Building a Portable Ham Radio Station

Nowadays, you can get into ham radio on the cheap. A handheld radio can be had for less than $30, and licensing is cheap or free depending on where you live. However, like most hobbies, you tend to invest in better kit over time.

[Günther] just finished up building this portable ham station to meet his own requirements. It runs off 230 VAC, or a backup 12 V car battery for emergency purposes. The Yaesu FT897d transceiver can communicate on HF + 6m, 2m, and 70 cm bands.

This transceiver can be controlled using a Microham USB-3 interface, which provides both CAT control and a soundcard. This pre-built solution is a bit simpler than the DIY option. With the interface in place, the whole rig can be controlled by a laptop running Ubuntu and open-source HAM software.

With the parts chosen, [Günther] picked up a standard 5 U 19″ rack, which is typically used for audio gear. This case has the advantage of being durable, portable, and makes it easy to add shelves and drawers. With an automotive fuse block for power distribution and some power supplies, the portable rig is a fully self-contained HAM station.

22 thoughts on “Building a Portable Ham Radio Station

      1. That is how I always saw it, as long as you get at least one hack every day then people don’t have the right to complain about things not being a hack. You never promised more than one!

    1. A constant stream of hacks would ruin the feels you get when you read a really good one. In the mean time, posts like this are mildly interesting enough to peak my interest and make me do some research!

  1. That is not very portable. I have seen far more portable systems that fit into small back packs. in fact look up the RADAR guys on Google plus. they operate from canoes and hiking with far smaller packs than that large rack case.

    1. There is a bit of a difference there. This is a 100W all band all mode setup. What you describe is much less powerful and capable. Still fun and gets out but just a different approach. Apples and oranges.

  2. Software defined radio front end and clean linear amps that support VHF/UHF/ TX Freq. of your choosing should fit in an enclosure no larger than a small pizza box. A smaller more efficient Linux capable SoC should be chosen with a small cell phone for wireless control of the headless box. I recommend an AT91 or an AR71XX board as they are highly capable and cheap.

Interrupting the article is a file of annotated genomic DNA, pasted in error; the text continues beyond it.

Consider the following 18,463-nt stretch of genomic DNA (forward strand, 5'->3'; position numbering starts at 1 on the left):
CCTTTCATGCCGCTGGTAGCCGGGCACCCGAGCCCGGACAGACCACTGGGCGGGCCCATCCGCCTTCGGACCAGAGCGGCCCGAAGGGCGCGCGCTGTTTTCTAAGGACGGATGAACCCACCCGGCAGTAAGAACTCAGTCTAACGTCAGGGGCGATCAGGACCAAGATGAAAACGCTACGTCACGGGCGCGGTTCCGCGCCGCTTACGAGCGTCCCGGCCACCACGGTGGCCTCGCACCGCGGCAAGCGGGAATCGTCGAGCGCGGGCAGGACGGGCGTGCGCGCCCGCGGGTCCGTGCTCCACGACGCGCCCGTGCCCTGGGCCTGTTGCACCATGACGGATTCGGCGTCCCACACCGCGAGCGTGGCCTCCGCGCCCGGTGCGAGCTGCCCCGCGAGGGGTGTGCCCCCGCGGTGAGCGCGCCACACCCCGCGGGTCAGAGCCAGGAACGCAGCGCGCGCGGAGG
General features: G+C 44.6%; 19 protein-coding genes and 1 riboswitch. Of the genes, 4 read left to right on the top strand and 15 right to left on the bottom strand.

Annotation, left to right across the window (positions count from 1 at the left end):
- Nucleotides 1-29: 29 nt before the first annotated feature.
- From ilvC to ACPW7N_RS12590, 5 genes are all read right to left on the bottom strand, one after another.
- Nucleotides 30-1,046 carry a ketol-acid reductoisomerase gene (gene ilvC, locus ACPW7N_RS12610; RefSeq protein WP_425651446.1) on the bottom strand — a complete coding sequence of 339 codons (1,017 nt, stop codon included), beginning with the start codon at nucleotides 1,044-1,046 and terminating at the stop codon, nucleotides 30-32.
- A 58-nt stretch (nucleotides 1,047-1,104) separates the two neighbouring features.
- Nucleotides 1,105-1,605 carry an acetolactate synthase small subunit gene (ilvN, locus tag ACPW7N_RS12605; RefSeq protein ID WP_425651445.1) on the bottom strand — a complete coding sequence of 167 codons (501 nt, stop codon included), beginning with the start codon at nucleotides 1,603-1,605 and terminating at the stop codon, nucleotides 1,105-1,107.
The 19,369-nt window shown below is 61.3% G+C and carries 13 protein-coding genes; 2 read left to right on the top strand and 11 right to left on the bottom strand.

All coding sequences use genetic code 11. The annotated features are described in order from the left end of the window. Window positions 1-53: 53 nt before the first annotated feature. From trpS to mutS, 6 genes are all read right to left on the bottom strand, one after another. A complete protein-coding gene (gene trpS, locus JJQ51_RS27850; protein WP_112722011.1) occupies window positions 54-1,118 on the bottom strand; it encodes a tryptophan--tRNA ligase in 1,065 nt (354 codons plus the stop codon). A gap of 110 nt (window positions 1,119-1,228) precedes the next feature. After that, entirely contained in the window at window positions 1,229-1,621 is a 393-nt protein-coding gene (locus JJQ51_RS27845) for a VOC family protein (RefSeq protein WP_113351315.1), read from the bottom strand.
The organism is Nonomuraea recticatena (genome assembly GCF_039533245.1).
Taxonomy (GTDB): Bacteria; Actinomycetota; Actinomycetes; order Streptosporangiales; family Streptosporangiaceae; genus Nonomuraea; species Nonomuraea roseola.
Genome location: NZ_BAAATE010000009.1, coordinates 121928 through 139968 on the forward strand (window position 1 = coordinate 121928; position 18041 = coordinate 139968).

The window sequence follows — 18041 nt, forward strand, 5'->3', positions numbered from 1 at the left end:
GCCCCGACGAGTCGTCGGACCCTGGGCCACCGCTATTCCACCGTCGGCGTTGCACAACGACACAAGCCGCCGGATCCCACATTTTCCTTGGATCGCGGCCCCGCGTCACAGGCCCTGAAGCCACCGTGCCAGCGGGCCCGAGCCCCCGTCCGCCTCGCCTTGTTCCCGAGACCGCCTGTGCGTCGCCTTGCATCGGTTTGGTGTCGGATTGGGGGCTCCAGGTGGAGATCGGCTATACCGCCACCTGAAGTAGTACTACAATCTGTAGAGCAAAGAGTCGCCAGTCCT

1. SDR is a virtual radio platform. This is real radio using an actual physical transceiver that can operate independent of the other things added to the box. Your SDR is not a stand alone communications solution, and will never be.

  3. Its great to offer your opinions on design or utility. I appreciate the alternative ideas.

    But there is no proof of your concepts UNTIL IT’S BUILT!

    The author built one and shared is build-out. I appreciate that effort and his sharing. I am in the process of building my own go-kit for Field Day, and emergency field operations and welcomed his design ideas.

    Thanks to the author for sharing and a job well done!
    -Steve
    -NE5SD

    1. Oh, and making a base station transceiver configuration work in the field should be considered a ‘hack’. We do that every day when we take something and make it work where it was not originally intended. :)

  4. I still prefer my Ham Radio Node using Echolink Network and a raspberry pi connected to a Baofeng Radio. This is about 1/2 a pound and it is about 6″ tall and 8″ wide. Cannot beat that of course you need an internet connection which you can get with a Cellphone. A better mobile solution without the need of an internet connection would be a simple Mobile radio like a Yaesu dual band 2m and 440 inside of a pelican case and its power supply or running the radio from a 12v DC battery Like a 7 AH battery used for back up. ;)

    But this is a good post. The setup is clean.

    1. But this station offers HF capability, which can send signals around the world without any other infrastructure, while a 2m/440 is rarely much more than line of sight (though repeaters and internet links can certainly extend range, if available).

      Ham radio has a lot of different bands, modes, power levels, and niches of capability. The trick in setting up a portable station is to figure out what’s important to you, include that, and then leave out the rest to save weight, volume, and money.

  5. His patched-together system is similar to what I have. But if you’d like something elegant, versatile, and extremely portable, consider this marvelous SDR (software-defined radio).

    http://www.elecraft.com/KX3/kx3.htm

    It’ll fit inside a cigar case, runs on flashlight batteries, will communicate to the entire world via any HF mode, including 6 meters. With an added module, it will work the 2 meters too.

    Combine it with an inexpensive, VHF/UHF handheld, and you’ll be in marvelous shape for any communication challenge.

    –Michael W. Perry, KE7NV/4
    editor of Across Asia on a Bicycle

    1. and if you cant afford the awesome elecraft. Yaesu and Icom both have super small self contained radios that do all that as well.

      I have the Yaesu 817ND and a buddistick that fits in a very small backpack and I work PSK31 with my phone to the radio running software. less than a square foot of space total. Used the 817 can be found around $500

  6. Don’t think that case would be big enough to fit my SB1000. Portable is not a word used much here in NZ. It tends to mean not talking anyone other than local vhf/uhf contacts. After all most Hams in the world are in another hemisphere. Hi Hi.

    1. I was thinking the same thing…I would have to have wheels to drag around my Collins S-Line (75S-3, 32S-3, 312B-4, 516F-2, 30L-1)…and it would take one heck of a solar array to power it all!

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